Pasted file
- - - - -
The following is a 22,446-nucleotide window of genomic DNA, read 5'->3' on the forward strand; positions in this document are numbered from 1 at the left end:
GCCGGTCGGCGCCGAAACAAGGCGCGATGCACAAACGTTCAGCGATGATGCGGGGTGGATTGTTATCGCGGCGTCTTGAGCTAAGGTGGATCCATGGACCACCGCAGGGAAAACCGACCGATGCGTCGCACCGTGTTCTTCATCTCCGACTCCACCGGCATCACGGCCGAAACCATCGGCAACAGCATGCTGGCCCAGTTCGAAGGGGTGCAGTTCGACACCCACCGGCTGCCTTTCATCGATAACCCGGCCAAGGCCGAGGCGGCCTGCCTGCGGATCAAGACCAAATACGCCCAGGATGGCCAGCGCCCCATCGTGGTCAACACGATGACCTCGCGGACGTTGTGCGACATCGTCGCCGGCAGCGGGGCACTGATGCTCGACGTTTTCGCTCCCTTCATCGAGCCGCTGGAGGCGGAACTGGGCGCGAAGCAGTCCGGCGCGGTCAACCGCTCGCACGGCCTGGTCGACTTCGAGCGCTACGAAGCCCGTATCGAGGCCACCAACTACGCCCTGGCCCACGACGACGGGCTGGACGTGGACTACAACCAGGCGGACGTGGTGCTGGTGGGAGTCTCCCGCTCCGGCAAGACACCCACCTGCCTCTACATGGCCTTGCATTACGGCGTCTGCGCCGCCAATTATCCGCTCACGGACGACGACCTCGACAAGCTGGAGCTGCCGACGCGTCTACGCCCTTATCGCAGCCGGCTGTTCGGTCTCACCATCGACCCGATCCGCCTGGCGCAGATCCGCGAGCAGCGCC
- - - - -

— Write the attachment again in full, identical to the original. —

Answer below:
The following is a 22,446-nucleotide window of genomic DNA, read 5'->3' on the forward strand; positions in this document are numbered from 1 at the left end:
GCCGGTCGGCGCCGAAACAAGGCGCGATGCACAAACGTTCAGCGATGATGCGGGGTGGATTGTTATCGCGGCGTCTTGAGCTAAGGTGGATCCATGGACCACCGCAGGGAAAACCGACCGATGCGTCGCACCGTGTTCTTCATCTCCGACTCCACCGGCATCACGGCCGAAACCATCGGCAACAGCATGCTGGCCCAGTTCGAAGGGGTGCAGTTCGACACCCACCGGCTGCCTTTCATCGATAACCCGGCCAAGGCCGAGGCGGCCTGCCTGCGGATCAAGACCAAATACGCCCAGGATGGCCAGCGCCCCATCGTGGTCAACACGATGACCTCGCGGACGTTGTGCGACATCGTCGCCGGCAGCGGGGCACTGATGCTCGACGTTTTCGCTCCCTTCATCGAGCCGCTGGAGGCGGAACTGGGCGCGAAGCAGTCCGGCGCGGTCAACCGCTCGCACGGCCTGGTCGACTTCGAGCGCTACGAAGCCCGTATCGAGGCCACCAACTACGCCCTGGCCCACGACGACGGGCTGGACGTGGACTACAACCAGGCGGACGTGGTGCTGGTGGGAGTCTCCCGCTCCGGCAAGACACCCACCTGCCTCTACATGGCCTTGCATTACGGCGTCTGCGCCGCCAATTATCCGCTCACGGACGACGACCTCGACAAGCTGGAGCTGCCGACGCGTCTACGCCCTTATCGCAGCCGGCTGTTCGGTCTCACCATCGACCCGATCCGCCTGGCGCAGATCCGCGAGCAGCGCC